Pavement Systems and is the direct responsibility of Subcommittee E17.33 on IRI values for the right and left wheel tracks.

Methodology for Analyzing Pavement Roughness. 3.2.3.1 DiscussionUnits are in metres per kilometre or

Current edition approved June 1, 2008. Published July 2008. Originally approved

in 1998. Last previous edition approved in 2003 as E 1926 98 (2003). inches per mile.

2

The boldface numbers given in parentheses refer to a list of references at the 3.2.4 traveled surface roughnessthe deviations of a sur-

end of the text.

3

face from a true planar surface with characteristics dimensions

For referenced ASTM standards, visit the ASTM website, www.astm.org, or

contact ASTM Customer Service at service@astm.org. For Annual Book of ASTM

that affect vehicle dynamics, ride quality, dynamic loads, and

Standards volume information, refer to the standards Document Summary page on drainage, for example, longitudinal profile, transverse profile,

the ASTM website. and cross slope.

Copyright ASTM International, 100 Barr Harbor Drive, PO Box C700, West Conshohocken, PA 19428-2959, United States.

1

E 1926 08

3.2.5 true International Roughness Index, nthe value of 5.5 IRI can also be interpreted as average absolute slope of

IRI that would be computed for a longitudinal profile measure- the profile, filtered mathematically to modify the amplitudes

ment with the constant interval approaching zero. associated with different wavelengths (3).

3.2.6 wave number, nthe inverse of wavelength.

3.2.6.1 DiscussionWave number, sometimes called spa- 6. Longitudinal Profile Measurement

tial frequency, typically has units of cycle/m or cycle/ft. 6.1 The longitudinal profile measurements can be obtained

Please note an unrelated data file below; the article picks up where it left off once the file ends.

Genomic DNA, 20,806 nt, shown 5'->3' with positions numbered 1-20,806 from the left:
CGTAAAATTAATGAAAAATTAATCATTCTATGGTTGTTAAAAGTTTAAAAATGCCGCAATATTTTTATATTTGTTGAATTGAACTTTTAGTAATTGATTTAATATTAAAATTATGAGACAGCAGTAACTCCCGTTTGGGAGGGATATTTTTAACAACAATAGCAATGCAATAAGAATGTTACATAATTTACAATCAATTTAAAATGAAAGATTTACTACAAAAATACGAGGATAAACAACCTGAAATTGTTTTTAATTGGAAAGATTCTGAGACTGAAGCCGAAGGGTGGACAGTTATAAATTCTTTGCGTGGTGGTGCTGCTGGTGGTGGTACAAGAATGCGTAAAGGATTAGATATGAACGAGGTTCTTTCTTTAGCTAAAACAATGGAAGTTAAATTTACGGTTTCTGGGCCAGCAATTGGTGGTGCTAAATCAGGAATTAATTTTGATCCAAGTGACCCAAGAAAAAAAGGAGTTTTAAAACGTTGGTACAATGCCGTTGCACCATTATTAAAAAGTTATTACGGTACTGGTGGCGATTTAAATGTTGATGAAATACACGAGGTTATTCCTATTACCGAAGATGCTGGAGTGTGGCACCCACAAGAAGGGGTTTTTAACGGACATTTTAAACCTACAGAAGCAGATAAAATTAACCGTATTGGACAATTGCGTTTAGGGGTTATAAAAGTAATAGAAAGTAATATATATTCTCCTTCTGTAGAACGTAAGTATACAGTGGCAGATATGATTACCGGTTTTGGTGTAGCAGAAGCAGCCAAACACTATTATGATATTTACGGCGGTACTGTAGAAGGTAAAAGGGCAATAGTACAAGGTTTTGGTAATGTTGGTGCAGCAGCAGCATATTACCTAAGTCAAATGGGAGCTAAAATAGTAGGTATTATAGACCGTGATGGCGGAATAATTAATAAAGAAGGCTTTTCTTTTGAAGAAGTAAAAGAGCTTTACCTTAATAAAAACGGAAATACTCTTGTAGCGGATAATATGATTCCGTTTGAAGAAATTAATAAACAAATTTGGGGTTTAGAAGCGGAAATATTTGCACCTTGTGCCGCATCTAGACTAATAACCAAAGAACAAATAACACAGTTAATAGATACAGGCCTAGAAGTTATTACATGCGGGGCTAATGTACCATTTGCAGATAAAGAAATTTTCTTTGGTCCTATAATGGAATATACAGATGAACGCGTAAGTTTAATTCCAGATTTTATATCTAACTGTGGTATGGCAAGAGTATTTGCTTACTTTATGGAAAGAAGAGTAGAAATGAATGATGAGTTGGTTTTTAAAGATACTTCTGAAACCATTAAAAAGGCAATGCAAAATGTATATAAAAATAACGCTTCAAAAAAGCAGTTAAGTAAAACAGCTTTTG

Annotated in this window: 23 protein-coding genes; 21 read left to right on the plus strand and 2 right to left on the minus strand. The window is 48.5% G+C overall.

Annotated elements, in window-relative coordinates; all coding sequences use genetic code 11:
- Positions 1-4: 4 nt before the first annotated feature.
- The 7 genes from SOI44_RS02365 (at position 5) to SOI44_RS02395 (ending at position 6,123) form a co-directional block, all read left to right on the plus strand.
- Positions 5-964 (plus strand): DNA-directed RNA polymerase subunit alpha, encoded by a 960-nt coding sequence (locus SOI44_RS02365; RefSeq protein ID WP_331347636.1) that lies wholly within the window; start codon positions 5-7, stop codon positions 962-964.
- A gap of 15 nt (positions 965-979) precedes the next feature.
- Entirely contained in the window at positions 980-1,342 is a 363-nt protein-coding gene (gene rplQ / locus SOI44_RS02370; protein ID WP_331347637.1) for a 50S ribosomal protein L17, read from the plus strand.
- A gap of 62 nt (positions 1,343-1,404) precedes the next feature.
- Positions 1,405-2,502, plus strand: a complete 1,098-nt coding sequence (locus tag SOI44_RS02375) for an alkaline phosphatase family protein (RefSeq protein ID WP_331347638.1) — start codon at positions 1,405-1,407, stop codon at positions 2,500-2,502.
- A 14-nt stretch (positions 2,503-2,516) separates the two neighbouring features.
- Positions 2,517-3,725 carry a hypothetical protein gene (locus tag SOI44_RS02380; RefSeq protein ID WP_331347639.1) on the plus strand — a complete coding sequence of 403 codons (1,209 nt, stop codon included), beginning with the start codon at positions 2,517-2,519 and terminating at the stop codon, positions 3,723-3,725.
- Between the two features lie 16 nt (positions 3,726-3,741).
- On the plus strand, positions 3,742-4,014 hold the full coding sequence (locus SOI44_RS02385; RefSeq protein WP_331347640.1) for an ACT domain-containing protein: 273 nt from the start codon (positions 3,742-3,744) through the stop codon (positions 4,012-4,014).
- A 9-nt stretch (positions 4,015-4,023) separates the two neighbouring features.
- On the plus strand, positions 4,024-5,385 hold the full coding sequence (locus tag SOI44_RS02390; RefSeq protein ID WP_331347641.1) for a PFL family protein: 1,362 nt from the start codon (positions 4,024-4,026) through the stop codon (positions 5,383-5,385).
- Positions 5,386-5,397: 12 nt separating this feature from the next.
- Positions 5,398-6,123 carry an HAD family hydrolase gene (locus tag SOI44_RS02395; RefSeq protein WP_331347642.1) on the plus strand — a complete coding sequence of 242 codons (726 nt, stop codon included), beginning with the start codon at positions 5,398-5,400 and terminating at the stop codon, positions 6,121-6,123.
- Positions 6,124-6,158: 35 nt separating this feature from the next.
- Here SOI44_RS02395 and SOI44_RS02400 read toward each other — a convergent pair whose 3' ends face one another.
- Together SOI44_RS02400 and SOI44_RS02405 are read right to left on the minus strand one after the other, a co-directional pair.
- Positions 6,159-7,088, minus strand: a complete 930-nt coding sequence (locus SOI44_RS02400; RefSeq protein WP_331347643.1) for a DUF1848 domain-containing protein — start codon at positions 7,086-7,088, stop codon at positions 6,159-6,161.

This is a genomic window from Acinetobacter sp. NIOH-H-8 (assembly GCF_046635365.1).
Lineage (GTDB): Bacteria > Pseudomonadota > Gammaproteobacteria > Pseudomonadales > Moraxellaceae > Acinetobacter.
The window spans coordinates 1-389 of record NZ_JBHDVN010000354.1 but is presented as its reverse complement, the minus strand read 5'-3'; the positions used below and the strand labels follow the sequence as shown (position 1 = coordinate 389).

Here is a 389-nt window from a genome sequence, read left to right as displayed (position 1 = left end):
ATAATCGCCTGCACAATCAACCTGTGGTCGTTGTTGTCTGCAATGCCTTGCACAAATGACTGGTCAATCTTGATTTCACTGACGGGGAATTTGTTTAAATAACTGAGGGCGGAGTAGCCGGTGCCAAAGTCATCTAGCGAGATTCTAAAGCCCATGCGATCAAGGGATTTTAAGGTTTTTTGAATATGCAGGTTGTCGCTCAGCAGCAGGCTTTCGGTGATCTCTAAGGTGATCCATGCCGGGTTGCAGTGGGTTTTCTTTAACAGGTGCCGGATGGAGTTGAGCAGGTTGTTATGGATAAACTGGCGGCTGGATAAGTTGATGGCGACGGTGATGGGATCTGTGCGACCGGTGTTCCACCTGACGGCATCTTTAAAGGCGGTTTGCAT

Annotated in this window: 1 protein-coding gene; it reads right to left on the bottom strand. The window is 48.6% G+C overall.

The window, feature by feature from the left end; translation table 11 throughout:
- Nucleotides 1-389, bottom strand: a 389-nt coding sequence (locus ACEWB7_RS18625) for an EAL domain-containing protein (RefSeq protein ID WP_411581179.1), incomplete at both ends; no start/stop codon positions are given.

3.2.7 wheel track, na line or path followed by the tire of from equipment that operate in a range of speeds from static to

a road vehicle on a traveled surface. highway traffic speeds.

4. Summary of Practice 6.2 The elevation profile measuring equipment used to

4.1 The practice presented here was developed specifically collect the longitudinal profile data used in this practice must

for estimating road roughness from longitudinal profile mea- have sufficient accuracy to measure the longitudinal profile

surements. attributes that are essential to the computation of the IRI.

4.2 Longitudinal profile measurements for one wheel track

are transformed mathematically by a computer program and 7. Computation of International Roughness Index (IRI)

accumulated to obtain the IRI. The profile must be represented 7.1 This practice consists of the computation of IRI from an

as a series of elevation values taken at constant intervals along algorithm developed in the International Road Roughness

the wheel track. Experiment and described in the World Bank Technical Papers

4.3 The IRI scale starts at zero for a road with no roughness 45 and 46 (1, 2). Additional technical information provided in

and covers positive numbers that increase in proportion to two TRB papers (3, 4).

roughness. Fig. 1 associated typical IRI values with verbal 7.2 A Fortran version of this algorithm has been imple-

descriptors from World Bank Technical Paper No. 46 (2) for mented as described in Ref (3).

roads with bituminous pavement, and Fig. 2 shows similar 7.2.1 This practice presents a sample computer program